$> ls /asdfasdf &> all-output.txt
  10. We can even redirect all three (stdin, stdout, and stderr) at the same time:
    $> wc < all-output.txt > wc-output.txt 2> \
    > wc-errors.txt
  11. We can also write to standard error from the shell to write error messages of our own:
    $> echo hello > /dev/stderr
  12. Another way of printing a message to stderr from Bash is like this:
    $> echo hello 1>&2
  13. However, this doesn't prove that our hello message got printed to standard error. We can prove this by redirecting the standard output to a file. If we still see the error message, then it's printed on standard error. When we do this, we need to wrap the first statement in parenthesis to separate it from the last redirect:
    $> (echo hello > /dev/stderr) > hello.txt
    $> (echo hello 1>&2) > hello.txt
  14. Stdin, stdout, and stderr are represented by files in the /dev directory. This means we can even redirect stdin from a file. This experiment doesn't do anything useful—we could have just typed wc, but it proves a point:
    $> wc < /dev/stdin
    hello, world!
         1       2      14
  15. All of this means that we can even redirect a standard error message back to standard output:
    $> (ls /asdfasdf 2> /dev/stdout) > \ 
    > error-msg-from-stdout.txt
    $> cat error-msg-from-stdout.txt 
    ls: cannot access '/asdfasdf': No such file or directory

How it works…

Standard output, or stdout, is where all the normal output from programs gets printed. Stdout is also referred to as file descriptor 1.

Standard error, or stderr, is where all error messages get printed. Stderr is also referred to as file descriptor 2. That is why we used 2> when we redirected stderr to a file. If we wanted to, for clarity, we could have redirected stdout as 1> instead of just >. But the default redirection with > is stdout, so there is no need to do this.

When we redirected both stdout and stderr in Step 9, we used an & sign. This reads as "stdout and stderr".

Standard input, or stdin, is where all input data is read from. Stdin is also referred to as file descriptor 0. Stdin redirects with a <, but just as with stdout and stderr, we can also write it as 0<.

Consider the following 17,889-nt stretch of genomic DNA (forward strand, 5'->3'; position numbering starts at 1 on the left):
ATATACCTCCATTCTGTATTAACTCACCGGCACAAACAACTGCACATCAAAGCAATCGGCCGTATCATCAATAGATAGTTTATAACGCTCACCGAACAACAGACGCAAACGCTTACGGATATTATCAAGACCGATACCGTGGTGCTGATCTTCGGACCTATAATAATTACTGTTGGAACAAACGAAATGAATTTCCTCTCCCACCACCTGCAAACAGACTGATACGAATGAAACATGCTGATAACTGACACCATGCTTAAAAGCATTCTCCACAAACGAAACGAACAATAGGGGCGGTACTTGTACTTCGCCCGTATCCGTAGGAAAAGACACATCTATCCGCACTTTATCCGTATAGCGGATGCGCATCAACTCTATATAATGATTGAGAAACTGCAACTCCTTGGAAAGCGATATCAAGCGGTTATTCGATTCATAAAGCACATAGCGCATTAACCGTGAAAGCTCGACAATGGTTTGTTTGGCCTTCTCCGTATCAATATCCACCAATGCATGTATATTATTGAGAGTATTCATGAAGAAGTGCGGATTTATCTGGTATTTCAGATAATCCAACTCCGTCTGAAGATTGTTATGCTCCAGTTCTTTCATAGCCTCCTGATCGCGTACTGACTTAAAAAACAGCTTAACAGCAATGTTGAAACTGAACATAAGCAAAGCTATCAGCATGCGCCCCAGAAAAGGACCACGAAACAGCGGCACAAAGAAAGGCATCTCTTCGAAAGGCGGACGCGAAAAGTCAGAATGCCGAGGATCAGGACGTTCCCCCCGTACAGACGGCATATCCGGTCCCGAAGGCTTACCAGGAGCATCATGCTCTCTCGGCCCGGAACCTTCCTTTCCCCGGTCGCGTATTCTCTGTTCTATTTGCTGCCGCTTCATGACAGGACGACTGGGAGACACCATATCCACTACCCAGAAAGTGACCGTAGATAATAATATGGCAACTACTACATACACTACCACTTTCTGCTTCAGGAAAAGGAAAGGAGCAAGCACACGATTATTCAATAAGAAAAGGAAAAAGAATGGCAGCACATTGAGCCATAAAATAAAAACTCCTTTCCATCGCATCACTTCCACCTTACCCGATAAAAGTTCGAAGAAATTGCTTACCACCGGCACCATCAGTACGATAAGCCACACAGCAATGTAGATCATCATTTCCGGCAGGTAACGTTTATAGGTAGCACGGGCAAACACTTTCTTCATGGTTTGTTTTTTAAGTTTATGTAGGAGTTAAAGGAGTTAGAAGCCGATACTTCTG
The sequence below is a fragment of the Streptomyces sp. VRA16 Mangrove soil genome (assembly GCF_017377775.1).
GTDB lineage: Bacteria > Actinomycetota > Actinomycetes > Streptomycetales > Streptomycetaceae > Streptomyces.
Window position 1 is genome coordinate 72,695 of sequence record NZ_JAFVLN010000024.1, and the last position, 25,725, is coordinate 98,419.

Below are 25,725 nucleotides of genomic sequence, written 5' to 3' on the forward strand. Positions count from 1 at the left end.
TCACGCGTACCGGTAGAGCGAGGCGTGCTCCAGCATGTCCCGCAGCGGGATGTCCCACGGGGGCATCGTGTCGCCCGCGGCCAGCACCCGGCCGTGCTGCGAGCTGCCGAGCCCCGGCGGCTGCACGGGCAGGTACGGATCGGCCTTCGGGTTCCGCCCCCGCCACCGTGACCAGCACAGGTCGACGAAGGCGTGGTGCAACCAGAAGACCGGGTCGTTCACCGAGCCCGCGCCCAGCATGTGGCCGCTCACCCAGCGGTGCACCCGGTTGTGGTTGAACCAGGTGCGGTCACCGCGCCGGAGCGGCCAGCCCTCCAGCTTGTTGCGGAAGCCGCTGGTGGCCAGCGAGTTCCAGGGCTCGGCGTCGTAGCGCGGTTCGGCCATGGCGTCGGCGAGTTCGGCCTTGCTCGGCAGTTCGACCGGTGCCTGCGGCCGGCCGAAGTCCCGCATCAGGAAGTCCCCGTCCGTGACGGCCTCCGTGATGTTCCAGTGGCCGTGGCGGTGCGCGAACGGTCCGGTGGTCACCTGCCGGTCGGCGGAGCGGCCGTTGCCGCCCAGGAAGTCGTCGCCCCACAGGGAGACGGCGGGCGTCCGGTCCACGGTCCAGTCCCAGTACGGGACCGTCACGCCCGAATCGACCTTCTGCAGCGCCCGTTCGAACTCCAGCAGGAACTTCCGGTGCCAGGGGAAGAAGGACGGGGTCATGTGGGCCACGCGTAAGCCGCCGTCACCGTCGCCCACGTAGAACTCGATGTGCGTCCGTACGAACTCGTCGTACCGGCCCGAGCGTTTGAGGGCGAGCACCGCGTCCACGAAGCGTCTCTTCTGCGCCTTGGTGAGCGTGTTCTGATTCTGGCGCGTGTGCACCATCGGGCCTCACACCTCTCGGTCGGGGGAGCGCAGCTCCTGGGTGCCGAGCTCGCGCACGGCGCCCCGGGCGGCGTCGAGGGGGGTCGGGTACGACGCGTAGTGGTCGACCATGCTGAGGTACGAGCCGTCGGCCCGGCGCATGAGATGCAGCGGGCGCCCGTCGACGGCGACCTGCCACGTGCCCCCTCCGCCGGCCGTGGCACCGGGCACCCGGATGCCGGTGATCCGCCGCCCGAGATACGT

The reason for separating the two outputs, stdout and stderr, is so that when we redirect the output from a program to a file, we should still be able to see the error message on the screen. We also don't want the file to be cluttered with error messages.

Having separate outputs also makes it possible to have one file for the actual output, and another one as a log file for error messages. This is especially handy in scripts.

You might have heard the phrase "Everything in Linux is either a file or a process". That saying is true. There is no other thing in Linux, except for files or processes. Our experiments with /dev/stdout, /dev/stderr, and /dev/stdin proved this. Files represent even the input and output of programs.

In Step 11, we redirected the output to the /dev/stderr file, which is standard error. The message, therefore, got printed on standard error.

In Step 12, we pretty much did the same thing but without using the actual device file. The funny-looking 1>&2 redirection reads as "send standard output to standard error".

There's more…

Instead of using /dev/stderr, for example, we could have used /dev/fd/2, where fd stands for file descriptor. The same goes for stdout, which is /dev/fd/1, and stdin, which is /dev/fd/0. So, for example, the following will print the list to stderr:

$> ls / > /dev/fd/2

Just like we can send standard output to standard error with 1>&2, we can do the opposite with 2>&1, which means we can send standard error to standard output.